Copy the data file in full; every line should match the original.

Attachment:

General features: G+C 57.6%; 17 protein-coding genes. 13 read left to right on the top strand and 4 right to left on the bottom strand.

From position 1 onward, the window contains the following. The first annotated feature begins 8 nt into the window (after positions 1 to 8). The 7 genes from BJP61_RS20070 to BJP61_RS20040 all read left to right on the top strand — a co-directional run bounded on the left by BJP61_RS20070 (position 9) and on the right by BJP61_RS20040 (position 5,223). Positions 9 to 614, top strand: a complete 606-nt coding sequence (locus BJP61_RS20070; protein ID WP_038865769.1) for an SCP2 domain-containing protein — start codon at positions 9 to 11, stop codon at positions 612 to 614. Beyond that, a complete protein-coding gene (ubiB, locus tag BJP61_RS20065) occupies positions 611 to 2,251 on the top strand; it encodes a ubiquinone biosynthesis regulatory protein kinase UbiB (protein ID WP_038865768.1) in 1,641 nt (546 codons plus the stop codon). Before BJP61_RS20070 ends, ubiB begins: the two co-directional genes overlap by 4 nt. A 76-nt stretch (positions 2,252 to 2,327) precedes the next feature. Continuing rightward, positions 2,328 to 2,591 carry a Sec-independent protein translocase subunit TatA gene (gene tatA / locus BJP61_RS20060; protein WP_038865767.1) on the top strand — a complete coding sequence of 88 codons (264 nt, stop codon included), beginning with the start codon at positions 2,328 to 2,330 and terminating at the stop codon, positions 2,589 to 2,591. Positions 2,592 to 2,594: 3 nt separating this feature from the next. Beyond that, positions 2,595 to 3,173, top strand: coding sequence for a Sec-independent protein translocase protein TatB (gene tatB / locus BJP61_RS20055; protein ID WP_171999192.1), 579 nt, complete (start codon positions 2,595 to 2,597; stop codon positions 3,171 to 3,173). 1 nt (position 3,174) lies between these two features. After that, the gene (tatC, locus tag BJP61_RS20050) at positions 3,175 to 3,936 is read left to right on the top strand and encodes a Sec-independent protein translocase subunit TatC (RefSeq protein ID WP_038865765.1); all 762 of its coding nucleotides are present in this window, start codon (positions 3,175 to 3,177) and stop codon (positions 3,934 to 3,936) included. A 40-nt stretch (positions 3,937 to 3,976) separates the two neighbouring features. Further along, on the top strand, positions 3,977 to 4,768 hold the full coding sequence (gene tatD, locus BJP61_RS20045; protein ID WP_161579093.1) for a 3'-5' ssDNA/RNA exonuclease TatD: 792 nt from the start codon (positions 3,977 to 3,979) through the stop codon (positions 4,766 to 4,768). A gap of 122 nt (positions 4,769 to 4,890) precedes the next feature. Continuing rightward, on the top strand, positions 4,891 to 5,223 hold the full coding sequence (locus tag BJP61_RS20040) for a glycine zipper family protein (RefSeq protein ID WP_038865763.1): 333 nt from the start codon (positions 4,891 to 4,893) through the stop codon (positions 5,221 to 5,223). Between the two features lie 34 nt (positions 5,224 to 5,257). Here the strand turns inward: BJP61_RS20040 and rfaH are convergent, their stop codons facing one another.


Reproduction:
General features: G+C 57.6%; 17 protein-coding genes. 13 read left to right on the top strand and 4 right to left on the bottom strand.

From position 1 onward, the window contains the following. The first annotated feature begins 8 nt into the window (after positions 1 to 8). The 7 genes from BJP61_RS20070 to BJP61_RS20040 all read left to right on the top strand — a co-directional run bounded on the left by BJP61_RS20070 (position 9) and on the right by BJP61_RS20040 (position 5,223). Positions 9 to 614, top strand: a complete 606-nt coding sequence (locus BJP61_RS20070; protein ID WP_038865769.1) for an SCP2 domain-containing protein — start codon at positions 9 to 11, stop codon at positions 612 to 614. Beyond that, a complete protein-coding gene (ubiB, locus tag BJP61_RS20065) occupies positions 611 to 2,251 on the top strand; it encodes a ubiquinone biosynthesis regulatory protein kinase UbiB (protein ID WP_038865768.1) in 1,641 nt (546 codons plus the stop codon). Before BJP61_RS20070 ends, ubiB begins: the two co-directional genes overlap by 4 nt. A 76-nt stretch (positions 2,252 to 2,327) precedes the next feature. Continuing rightward, positions 2,328 to 2,591 carry a Sec-independent protein translocase subunit TatA gene (gene tatA / locus BJP61_RS20060; protein WP_038865767.1) on the top strand — a complete coding sequence of 88 codons (264 nt, stop codon included), beginning with the start codon at positions 2,328 to 2,330 and terminating at the stop codon, positions 2,589 to 2,591. Positions 2,592 to 2,594: 3 nt separating this feature from the next. Beyond that, positions 2,595 to 3,173, top strand: coding sequence for a Sec-independent protein translocase protein TatB (gene tatB / locus BJP61_RS20055; protein ID WP_171999192.1), 579 nt, complete (start codon positions 2,595 to 2,597; stop codon positions 3,171 to 3,173). 1 nt (position 3,174) lies between these two features. After that, the gene (tatC, locus tag BJP61_RS20050) at positions 3,175 to 3,936 is read left to right on the top strand and encodes a Sec-independent protein translocase subunit TatC (RefSeq protein ID WP_038865765.1); all 762 of its coding nucleotides are present in this window, start codon (positions 3,175 to 3,177) and stop codon (positions 3,934 to 3,936) included. A 40-nt stretch (positions 3,937 to 3,976) separates the two neighbouring features. Further along, on the top strand, positions 3,977 to 4,768 hold the full coding sequence (gene tatD, locus BJP61_RS20045; protein ID WP_161579093.1) for a 3'-5' ssDNA/RNA exonuclease TatD: 792 nt from the start codon (positions 3,977 to 3,979) through the stop codon (positions 4,766 to 4,768). A gap of 122 nt (positions 4,769 to 4,890) precedes the next feature. Continuing rightward, on the top strand, positions 4,891 to 5,223 hold the full coding sequence (locus tag BJP61_RS20040) for a glycine zipper family protein (RefSeq protein ID WP_038865763.1): 333 nt from the start codon (positions 4,891 to 4,893) through the stop codon (positions 5,221 to 5,223). Between the two features lie 34 nt (positions 5,224 to 5,257). Here the strand turns inward: BJP61_RS20040 and rfaH are convergent, their stop codons facing one another.